It seems that inter-office romance can still be a bit riskier for a woman, despite the recent high-profile firings of misbehaving male executives. Women are often judged much more harshly for their sexual behavior. That's true inside or outside of the office, alas. But contrary to popular perception, surveys show the majority of your co-workers either won't care or will be actively supportive of your romance provided they don't perceive it as threatening to the work environment. As several of our respondents told us, the more knotty problem is what happens if you start planning your wedding; your colleagues all expect an invitation. They feel a sense of ownership -- parentship, even -- of couples who blossom in their midst.

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One study you cite mentions that men are more likely to believe that a romance with their female boss helps their career than women are to believe a romance with a male boss helps theirs. What do you make of the discrepancy?

This was a question asked by Careerbuilder.com in its 2006 survey on inter-office romance. Men were much more likely than women to say that dating their boss helped their career. Other data supported this perception.

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Several years ago, a professor at the University of Connecticut asked MBA students to assume the role of a co-worker in an imaginary office where an affair was taking place between a senior married executive and a lower-ranking subordinate. Different scenarios were played out, including how the romance affected others in the office and the sex of the senior and junior employees. Generally, the MBA students judged the situation and participants much more harshly when the lower-ranking employee was female. In fact, they not infrequently questioned the lower-ranking woman's motives in entering the affair. When a man was the junior employee, the situation and his motivation was judged much less harshly by the students. It must really be love!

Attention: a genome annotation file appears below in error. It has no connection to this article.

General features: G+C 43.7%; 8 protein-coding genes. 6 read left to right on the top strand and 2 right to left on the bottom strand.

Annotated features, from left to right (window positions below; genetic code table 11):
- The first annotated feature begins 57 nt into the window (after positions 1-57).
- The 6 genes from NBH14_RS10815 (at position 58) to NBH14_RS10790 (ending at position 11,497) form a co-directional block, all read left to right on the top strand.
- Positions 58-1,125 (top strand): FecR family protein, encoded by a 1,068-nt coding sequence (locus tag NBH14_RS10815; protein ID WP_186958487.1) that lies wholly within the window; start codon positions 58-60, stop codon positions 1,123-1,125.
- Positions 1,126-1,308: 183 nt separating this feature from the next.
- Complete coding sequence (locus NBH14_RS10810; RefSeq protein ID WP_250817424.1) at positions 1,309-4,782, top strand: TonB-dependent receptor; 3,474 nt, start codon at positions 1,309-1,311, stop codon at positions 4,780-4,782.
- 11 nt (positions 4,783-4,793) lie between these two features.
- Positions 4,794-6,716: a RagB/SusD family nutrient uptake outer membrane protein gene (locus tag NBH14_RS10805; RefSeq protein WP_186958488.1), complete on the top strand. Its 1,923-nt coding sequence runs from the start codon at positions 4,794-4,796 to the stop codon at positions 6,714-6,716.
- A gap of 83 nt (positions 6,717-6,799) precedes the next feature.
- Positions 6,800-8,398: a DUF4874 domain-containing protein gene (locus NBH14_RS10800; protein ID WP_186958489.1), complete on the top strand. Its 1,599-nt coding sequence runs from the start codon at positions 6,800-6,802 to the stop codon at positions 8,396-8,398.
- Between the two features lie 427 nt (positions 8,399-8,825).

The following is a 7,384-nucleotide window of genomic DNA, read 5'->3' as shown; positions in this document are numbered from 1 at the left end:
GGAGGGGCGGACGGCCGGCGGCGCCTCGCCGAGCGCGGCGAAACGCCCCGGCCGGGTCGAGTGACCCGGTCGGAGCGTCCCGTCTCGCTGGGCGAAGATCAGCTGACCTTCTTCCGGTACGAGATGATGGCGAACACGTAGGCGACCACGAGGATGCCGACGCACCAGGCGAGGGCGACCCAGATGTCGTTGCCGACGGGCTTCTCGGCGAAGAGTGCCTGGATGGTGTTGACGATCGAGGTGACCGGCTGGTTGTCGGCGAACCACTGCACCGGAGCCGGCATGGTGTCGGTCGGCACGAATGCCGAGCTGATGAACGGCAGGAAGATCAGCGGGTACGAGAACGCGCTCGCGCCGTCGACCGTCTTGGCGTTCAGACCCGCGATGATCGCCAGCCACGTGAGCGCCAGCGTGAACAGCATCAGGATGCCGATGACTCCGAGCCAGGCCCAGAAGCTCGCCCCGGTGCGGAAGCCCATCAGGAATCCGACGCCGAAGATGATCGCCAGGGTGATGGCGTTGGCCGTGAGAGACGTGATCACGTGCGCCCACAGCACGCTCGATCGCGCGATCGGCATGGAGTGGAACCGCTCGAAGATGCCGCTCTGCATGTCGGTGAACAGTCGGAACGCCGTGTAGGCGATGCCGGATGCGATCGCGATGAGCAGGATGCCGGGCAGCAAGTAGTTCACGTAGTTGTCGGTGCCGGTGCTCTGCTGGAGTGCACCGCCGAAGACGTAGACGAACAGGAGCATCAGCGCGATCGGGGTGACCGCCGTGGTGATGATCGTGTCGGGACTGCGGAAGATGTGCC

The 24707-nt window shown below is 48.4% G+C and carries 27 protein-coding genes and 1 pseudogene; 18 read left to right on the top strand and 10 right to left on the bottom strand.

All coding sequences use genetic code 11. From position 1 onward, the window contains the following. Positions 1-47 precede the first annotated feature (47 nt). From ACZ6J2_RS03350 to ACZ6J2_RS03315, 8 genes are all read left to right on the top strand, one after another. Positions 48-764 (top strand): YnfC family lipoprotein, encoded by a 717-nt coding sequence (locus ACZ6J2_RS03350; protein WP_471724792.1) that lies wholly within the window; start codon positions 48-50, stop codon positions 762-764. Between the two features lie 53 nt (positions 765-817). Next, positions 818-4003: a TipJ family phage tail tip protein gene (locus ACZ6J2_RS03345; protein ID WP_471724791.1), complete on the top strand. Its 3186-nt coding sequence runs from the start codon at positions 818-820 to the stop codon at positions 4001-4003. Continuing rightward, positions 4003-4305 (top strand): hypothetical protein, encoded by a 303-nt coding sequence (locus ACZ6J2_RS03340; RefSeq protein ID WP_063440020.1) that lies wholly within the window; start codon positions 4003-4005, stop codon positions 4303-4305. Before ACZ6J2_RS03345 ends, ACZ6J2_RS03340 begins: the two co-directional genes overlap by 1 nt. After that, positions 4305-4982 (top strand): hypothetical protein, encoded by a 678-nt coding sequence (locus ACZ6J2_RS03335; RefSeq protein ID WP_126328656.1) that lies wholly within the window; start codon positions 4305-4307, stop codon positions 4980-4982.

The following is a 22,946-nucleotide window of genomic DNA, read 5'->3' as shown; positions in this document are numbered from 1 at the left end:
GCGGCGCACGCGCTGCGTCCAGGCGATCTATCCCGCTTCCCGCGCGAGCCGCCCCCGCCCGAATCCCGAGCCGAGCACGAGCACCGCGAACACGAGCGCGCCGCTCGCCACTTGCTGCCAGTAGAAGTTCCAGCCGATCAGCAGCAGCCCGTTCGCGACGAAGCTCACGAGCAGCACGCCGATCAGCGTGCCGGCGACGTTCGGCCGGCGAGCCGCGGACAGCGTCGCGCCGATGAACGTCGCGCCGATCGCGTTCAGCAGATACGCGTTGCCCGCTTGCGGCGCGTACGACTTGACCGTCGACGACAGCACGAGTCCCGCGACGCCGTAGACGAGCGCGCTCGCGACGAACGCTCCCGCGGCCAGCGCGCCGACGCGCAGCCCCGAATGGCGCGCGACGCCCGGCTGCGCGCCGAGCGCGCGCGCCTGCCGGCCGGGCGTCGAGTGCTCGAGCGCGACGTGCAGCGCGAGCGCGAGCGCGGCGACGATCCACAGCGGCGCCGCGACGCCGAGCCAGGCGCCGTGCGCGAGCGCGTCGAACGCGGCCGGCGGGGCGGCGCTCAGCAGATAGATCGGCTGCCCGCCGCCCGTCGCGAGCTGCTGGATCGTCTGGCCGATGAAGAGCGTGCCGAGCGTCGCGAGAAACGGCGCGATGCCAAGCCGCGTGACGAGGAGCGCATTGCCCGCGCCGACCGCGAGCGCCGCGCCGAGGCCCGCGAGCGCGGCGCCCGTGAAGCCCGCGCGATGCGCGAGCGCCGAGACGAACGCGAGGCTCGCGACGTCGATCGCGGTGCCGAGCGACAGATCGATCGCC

Our advice: Don't date the boss unless it's true love. That means you think you're headed for marriage, children, the whole enchilada. Otherwise, it's too risky.

If you're interested in someone at work, how can you navigate the office holiday party without becoming gossip fodder the next day?

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Stay the hell away from them. While we confess that we heard stories of office Christmas party naughtiness that led to wedding bells, we heard many more that ended in absolute embarrassment for everyone involved. The office Christmas party can seem like a romantic opportunity, but it's just another work meeting that happens at night while you're wearing evening attire.

If you're interested in a co-worker, figure out another way to approach them, preferably not in front of witnesses. Our research demonstrated that most office romances begin with friendship between two colleagues who spend a lot of time getting to know each other before ever making a move, so it should be pretty easy to find a way to be alone. If you need a touch of alcohol to give you the courage to make an approach, we suggest happy hour.


Katharine Mieszkowski

Katharine Mieszkowski is a senior writer for Salon.

MORE FROM Katharine Mieszkowski